Date: 21 May 2010

Physiological Responses of Seaweeds to Elevated Atmospheric CO2 Concentrations

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Abstract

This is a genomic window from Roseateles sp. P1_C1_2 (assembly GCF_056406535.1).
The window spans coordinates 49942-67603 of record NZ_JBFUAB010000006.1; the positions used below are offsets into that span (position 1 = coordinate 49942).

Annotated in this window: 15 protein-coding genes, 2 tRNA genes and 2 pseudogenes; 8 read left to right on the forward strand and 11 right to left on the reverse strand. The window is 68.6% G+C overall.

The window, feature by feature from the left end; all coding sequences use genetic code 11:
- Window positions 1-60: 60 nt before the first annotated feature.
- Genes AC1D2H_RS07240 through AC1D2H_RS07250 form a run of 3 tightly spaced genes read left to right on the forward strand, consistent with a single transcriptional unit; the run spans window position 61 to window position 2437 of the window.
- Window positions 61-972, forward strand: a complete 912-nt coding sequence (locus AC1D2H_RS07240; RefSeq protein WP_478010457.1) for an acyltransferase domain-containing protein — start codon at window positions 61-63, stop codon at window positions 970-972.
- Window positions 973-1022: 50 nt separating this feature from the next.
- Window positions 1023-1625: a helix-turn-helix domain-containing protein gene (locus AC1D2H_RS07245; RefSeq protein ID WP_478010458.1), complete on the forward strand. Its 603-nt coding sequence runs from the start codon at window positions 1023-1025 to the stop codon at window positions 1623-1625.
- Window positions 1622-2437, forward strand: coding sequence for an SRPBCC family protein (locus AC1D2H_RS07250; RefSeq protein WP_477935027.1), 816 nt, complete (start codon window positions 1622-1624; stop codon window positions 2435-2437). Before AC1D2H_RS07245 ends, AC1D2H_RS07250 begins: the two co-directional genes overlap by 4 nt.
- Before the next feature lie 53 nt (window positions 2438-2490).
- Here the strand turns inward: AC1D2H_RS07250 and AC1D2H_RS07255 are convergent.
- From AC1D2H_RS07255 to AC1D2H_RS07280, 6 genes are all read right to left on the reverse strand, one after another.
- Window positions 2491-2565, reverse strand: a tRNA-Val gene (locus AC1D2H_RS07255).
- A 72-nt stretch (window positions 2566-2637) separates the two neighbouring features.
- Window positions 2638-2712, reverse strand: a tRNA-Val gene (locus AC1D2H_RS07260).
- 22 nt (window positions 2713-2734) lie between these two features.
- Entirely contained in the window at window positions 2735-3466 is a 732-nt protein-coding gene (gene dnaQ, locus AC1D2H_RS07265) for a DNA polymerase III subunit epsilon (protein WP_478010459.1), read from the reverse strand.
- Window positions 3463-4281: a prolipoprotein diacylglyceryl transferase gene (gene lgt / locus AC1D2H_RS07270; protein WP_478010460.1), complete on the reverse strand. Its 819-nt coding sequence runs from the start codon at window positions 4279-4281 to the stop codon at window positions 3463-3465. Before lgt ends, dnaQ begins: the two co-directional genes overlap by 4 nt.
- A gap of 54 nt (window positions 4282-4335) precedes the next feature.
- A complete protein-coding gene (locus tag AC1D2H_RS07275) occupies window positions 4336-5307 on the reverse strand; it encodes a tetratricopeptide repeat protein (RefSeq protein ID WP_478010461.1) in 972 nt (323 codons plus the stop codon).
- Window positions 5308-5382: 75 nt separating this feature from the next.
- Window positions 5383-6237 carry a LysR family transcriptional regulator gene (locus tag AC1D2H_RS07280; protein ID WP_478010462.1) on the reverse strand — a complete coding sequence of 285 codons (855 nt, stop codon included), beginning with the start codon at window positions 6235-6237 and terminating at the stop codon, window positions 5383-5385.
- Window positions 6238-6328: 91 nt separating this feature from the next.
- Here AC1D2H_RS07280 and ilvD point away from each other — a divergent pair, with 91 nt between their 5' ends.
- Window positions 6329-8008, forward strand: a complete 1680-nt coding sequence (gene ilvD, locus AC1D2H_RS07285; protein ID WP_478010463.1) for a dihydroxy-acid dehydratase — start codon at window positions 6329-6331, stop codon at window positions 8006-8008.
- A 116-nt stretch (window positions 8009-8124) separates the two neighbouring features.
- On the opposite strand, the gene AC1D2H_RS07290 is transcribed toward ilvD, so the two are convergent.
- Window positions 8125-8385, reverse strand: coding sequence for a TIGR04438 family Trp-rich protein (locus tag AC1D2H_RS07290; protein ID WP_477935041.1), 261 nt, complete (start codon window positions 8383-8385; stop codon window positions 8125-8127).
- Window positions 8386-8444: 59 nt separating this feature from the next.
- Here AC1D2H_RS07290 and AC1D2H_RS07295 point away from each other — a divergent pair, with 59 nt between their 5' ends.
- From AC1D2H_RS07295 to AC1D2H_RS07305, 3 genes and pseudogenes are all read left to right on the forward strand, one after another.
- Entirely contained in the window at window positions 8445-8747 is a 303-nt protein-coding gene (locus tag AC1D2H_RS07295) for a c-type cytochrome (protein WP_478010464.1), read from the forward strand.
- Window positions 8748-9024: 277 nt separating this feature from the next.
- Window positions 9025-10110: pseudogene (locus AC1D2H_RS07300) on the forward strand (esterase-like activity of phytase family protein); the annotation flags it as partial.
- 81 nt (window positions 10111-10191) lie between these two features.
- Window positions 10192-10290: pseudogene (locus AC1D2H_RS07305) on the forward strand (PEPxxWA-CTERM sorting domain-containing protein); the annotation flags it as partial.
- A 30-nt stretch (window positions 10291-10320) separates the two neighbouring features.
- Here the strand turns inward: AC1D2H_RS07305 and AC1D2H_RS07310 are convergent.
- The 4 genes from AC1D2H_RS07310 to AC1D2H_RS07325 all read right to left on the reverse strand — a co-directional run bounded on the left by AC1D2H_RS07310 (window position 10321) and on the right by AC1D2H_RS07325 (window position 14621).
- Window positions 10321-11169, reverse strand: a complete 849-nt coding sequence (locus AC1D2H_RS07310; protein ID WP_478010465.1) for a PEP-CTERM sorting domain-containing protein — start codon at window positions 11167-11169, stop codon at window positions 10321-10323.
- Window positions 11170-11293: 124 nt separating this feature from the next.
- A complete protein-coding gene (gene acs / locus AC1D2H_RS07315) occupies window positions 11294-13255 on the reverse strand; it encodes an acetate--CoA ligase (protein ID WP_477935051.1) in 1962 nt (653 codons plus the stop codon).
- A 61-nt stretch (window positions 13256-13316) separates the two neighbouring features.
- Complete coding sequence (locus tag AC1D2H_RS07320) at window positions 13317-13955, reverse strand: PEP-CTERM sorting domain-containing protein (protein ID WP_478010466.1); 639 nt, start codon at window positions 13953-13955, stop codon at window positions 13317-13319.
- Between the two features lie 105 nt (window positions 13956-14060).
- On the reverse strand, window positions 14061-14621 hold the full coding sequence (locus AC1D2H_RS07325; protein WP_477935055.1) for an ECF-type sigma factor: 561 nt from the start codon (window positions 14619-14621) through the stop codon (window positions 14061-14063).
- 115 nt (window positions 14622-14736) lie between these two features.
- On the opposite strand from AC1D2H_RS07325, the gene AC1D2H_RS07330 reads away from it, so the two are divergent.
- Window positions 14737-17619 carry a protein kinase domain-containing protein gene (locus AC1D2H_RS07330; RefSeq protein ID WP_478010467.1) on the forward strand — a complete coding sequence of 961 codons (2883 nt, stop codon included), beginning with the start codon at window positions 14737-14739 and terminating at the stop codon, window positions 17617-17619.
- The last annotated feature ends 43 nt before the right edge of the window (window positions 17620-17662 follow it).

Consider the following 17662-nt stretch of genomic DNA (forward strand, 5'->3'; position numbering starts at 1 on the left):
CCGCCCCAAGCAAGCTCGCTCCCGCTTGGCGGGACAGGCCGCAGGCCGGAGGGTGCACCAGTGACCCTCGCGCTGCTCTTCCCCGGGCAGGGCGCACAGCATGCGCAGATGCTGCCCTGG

The atmospheric CO2 concentration has been rising since the industrial revolution, and will continue to rise from the present 375 to about 1,000 ppmv by 2100 (Pearson and Palmer, 2000), increasing dissolution of CO2 from the air and altering the carbonate system of Surface Ocean (Stumm and Morgan, 1996; Takahashi et al., 1997; Riebesell et al., 2007). For example, an increase in atmospheric CO2 from 330 to 1,000 ppmv will lead to an increase in CO2 concentration from 12.69 to 38.46 μM in seawater (at 15°C and total alkalinity of 2.47 eq m−3) and an increase in the concentration of dissolved inorganic carbon (DIC, i.e., CO2(aq), HCO3 , and CO3 2−) from 2.237 to 2.412 mM, with a concurrent decrease in the pH of the surface seawater from 8.168 to 7.735 (Raven, 1991; Stumm and Morgan, 1996). Increasing atmospheric CO2 and its associated changes in the carbonate system can influence the physiology and ecology of seaweeds.